Neale: McLaren ‘closer’ to 2013 Hamilton deal

Lewis Hamilton and McLaren are apparently now “closer” than ever to agreeing a new deal beyond the 2008 world champion’s current contract.

With the 27-year-old Briton’s current deal expiring this year, he has been linked with sensational moves to Lotus or Mercedes. Rumours have said the McLaren impasse is essentially over money, although Hamilton said recently the fact he is currently not allowed to keep his original trophies or helmets is a “push point” in the negotiations.

“In a lot of other teams, the drivers get their original trophies,” he is quoted by the Guardian. “So whatever contract I’m having next, that is going to be a push point.”

McLaren’s managing director Jonathan Neale suggested this week that Hamilton is now close to signing on for 2013.

“We are closer and of course we (are) in dialogue,” he is quoted as saying by the Sun. “We are working hard to find common ground.”

Asked if both McLaren and Hamilton want to keep working together in the future, Neale insisted: “Very much so.”


McLaren pour scorn on Anderson’s ill-founded criticisms

Jonathan Neale, McLaren’s Managing Director, has responded to comments made by Gary Anderson who slammed the Woking based team for taking so long to repair Jenson Button’s car during practice for this weekend’s Canadian Grand Prix.

Responding to Anderson, Neale concluded that the ex-Jordan and Stewart Grand Prix Technical Director (from 1991 to 2003) was out of touch with today’s F1 cars, which are more complicated and time-consuming to work on given how integrated and tightly packed their systems are in comparison with previous generations.

“You have to go back to FP1,” Neale explained. “As Jenson came out of the last corner on his final run he felt he had a lot of wheel spin, which turned out to be clutch slip.”

“After getting the car into the garage and taking it apart we found oil contamination of the clutch which causes the plates to slip. Clearly it was something we had to address. The oil was coming from the gearbox through one of the seals, which we would routinely change.”

“But the problem these days, if you take a modern gearbox on a Formula One car, they, and the powertrain in particular, are so integrated now. The packaging is so extreme that to take off a gearbox and put it on again routinely takes, on average up and down the grid, an hour and three quarters.”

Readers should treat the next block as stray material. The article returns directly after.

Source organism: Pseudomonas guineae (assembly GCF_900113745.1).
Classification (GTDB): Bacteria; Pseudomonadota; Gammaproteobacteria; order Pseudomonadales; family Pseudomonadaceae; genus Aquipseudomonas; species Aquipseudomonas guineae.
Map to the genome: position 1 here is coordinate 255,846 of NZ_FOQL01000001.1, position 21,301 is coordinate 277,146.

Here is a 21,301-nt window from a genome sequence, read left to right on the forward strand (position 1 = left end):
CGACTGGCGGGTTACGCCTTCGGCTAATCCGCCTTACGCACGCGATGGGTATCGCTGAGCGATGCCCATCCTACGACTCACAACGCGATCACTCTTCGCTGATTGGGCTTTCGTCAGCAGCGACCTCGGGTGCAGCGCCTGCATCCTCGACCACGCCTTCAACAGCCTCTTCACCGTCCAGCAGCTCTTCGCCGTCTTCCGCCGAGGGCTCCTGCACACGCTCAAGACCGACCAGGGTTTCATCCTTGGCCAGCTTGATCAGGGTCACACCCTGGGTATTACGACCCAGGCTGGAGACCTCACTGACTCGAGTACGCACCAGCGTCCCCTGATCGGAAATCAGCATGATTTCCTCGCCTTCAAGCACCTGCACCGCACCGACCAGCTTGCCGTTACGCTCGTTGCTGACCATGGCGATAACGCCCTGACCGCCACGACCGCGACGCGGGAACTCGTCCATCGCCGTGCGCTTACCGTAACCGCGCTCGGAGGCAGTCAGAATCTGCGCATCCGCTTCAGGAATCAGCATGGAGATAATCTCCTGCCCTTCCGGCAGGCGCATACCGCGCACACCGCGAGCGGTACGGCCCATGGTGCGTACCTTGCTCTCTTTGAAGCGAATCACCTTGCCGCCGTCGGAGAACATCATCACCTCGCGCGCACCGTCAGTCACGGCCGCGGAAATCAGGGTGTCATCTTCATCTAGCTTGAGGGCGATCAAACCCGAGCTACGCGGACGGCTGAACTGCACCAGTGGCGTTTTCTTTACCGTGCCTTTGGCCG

“Bear in mind to even start a Formula One car from a laptop from cold these days takes an hour and a half. So it’s not as trivial as some might have you believe.”

Neale also revealed that the team had actually completed two gearbox changes – a second issue was found once the engine was started after the initial gearbox change.

“So we changed the seal in between FP1 and FP2, got the car back together, got the floor on, fired it up and discovered we then had a secondary issue which wasn’t knowable prior to that event,” Neale continued.

“So it all had to come off again and we had to do two gearbox changes. There wasn’t time to delve into the root cause, so we changed the back end of the car, which was another hour and three quarters.”

Neale: We would like Hamilton to continue racing for McLaren

Admitting McLaren wants to keep Lewis Hamilton beyond 2012, managing director Jonathan Neale on Thursday played down claims the team’s loss of form and repeated errors could convince the 2008 world champion to jump ship.

Back to top form in 2012, Hamilton admitted frustration with McLaren’s repeated errors and mysterious slip in pace after yet another difficult weekend in Monaco recently. But Neale told reporters ahead of the Canadian grand prix that he doubts the team’s short-term issues will be the reason if 27-year-old Hamilton decides to leave McLaren at the end of his expiring contract.

“I wouldn’t put the last two or three races into a professional like Lewis’ mind in terms of where he’s going to be comfortable in the future,” he said. “We would like Lewis to continue racing for us. We have plenty of time.

“We don’t need to make that decision until much later this year. You have to judge the performance of the team in the long term relative to other teams and we stand fairly well placed. But I’m not going to walk away from the fact that we have to continue to work hard to eliminate mistakes and find the upgrades and performance.

“Six races and six different winners – nobody’s consistent at the moment.”